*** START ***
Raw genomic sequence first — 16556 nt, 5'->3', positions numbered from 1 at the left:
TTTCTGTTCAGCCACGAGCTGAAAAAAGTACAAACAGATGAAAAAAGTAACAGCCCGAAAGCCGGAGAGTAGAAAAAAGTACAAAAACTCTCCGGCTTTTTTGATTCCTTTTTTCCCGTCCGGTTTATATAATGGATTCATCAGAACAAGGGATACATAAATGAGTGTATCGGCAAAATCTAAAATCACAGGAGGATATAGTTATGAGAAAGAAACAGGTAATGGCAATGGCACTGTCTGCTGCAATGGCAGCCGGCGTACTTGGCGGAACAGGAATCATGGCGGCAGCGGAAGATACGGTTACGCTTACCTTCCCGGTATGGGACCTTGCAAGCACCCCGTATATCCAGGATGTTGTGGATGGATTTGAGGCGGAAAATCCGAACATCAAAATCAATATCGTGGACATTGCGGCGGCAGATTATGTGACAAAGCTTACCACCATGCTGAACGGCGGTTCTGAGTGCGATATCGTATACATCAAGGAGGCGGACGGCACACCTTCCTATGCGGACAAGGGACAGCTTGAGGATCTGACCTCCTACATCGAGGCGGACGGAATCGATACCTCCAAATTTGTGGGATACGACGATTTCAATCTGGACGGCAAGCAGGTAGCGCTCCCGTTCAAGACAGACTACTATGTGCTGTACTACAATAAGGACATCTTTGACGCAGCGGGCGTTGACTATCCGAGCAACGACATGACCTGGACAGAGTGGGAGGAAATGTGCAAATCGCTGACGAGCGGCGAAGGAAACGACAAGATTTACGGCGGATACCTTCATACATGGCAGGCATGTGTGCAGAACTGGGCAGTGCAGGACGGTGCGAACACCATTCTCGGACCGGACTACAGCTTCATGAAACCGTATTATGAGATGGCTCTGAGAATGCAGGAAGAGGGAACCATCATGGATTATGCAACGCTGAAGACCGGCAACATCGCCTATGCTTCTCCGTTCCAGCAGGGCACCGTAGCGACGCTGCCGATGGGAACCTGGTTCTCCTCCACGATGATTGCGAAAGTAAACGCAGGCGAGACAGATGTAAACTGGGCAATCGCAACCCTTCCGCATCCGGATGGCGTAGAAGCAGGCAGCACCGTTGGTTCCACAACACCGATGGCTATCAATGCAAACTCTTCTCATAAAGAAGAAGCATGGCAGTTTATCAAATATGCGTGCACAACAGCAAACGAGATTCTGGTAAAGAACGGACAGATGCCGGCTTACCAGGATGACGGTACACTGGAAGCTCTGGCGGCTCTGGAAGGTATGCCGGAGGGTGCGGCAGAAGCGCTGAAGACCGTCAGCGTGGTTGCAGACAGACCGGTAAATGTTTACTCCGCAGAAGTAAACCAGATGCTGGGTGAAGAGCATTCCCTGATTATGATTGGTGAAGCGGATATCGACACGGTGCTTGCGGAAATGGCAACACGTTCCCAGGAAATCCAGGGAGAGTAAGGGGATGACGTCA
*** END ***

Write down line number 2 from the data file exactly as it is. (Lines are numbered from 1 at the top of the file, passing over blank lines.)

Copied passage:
TTTCTGTTCAGCCACGAGCTGAAAAAAGTACAAACAGATGAAAAAAGTAACAGCCCGAAAGCCGGAGAGTAGAAAAAAGTACAAAAACTCTCCGGCTTTTTTGATTCCTTTTTTCCCGTCCGGTTTATATAATGGATTCATCAGAACAAGGGATACATAAATGAGTGTATCGGCAAAATCTAAAATCACAGGAGGATATAGTTATGAGAAAGAAACAGGTAATGGCAATGGCACTGTCTGCTGCAATGGCAGCCGGCGTACTTGGCGGAACAGGAATCATGGCGGCAGCGGAAGATACGGTTACGCTTACCTTCCCGGTATGGGACCTTGCAAGCACCCCGTATATCCAGGATGTTGTGGATGGATTTGAGGCGGAAAATCCGAACATCAAAATCAATATCGTGGACATTGCGGCGGCAGATTATGTGACAAAGCTTACCACCATGCTGAACGGCGGTTCTGAGTGCGATATCGTATACATCAAGGAGGCGGACGGCACACCTTCCTATGCGGACAAGGGACAGCTTGAGGATCTGACCTCCTACATCGAGGCGGACGGAATCGATACCTCCAAATTTGTGGGATACGACGATTTCAATCTGGACGGCAAGCAGGTAGCGCTCCCGTTCAAGACAGACTACTATGTGCTGTACTACAATAAGGACATCTTTGACGCAGCGGGCGTTGACTATCCGAGCAACGACATGACCTGGACAGAGTGGGAGGAAATGTGCAAATCGCTGACGAGCGGCGAAGGAAACGACAAGATTTACGGCGGATACCTTCATACATGGCAGGCATGTGTGCAGAACTGGGCAGTGCAGGACGGTGCGAACACCATTCTCGGACCGGACTACAGCTTCATGAAACCGTATTATGAGATGGCTCTGAGAATGCAGGAAGAGGGAACCATCATGGATTATGCAACGCTGAAGACCGGCAACATCGCCTATGCTTCTCCGTTCCAGCAGGGCACCGTAGCGACGCTGCCGATGGGAACCTGGTTCTCCTCCACGATGATTGCGAAAGTAAACGCAGGCGAGACAGATGTAAACTGGGCAATCGCAACCCTTCCGCATCCGGATGGCGTAGAAGCAGGCAGCACCGTTGGTTCCACAACACCGATGGCTATCAATGCAAACTCTTCTCATAAAGAAGAAGCATGGCAGTTTATCAAATATGCGTGCACAACAGCAAACGAGATTCTGGTAAAGAACGGACAGATGCCGGCTTACCAGGATGACGGTACACTGGAAGCTCTGGCGGCTCTGGAAGGTATGCCGGAGGGTGCGGCAGAAGCGCTGAAGACCGTCAGCGTGGTTGCAGACAGACCGGTAAATGTTTACTCCGCAGAAGTAAACCAGATGCTGGGTGAAGAGCATTCCCTGATTATGATTGGTGAAGCGGATATCGACACGGTGCTTGCGGAAATGGCAACACGTTCCCAGGAAATCCAGGGAGAGTAAGGGGATGACGTCA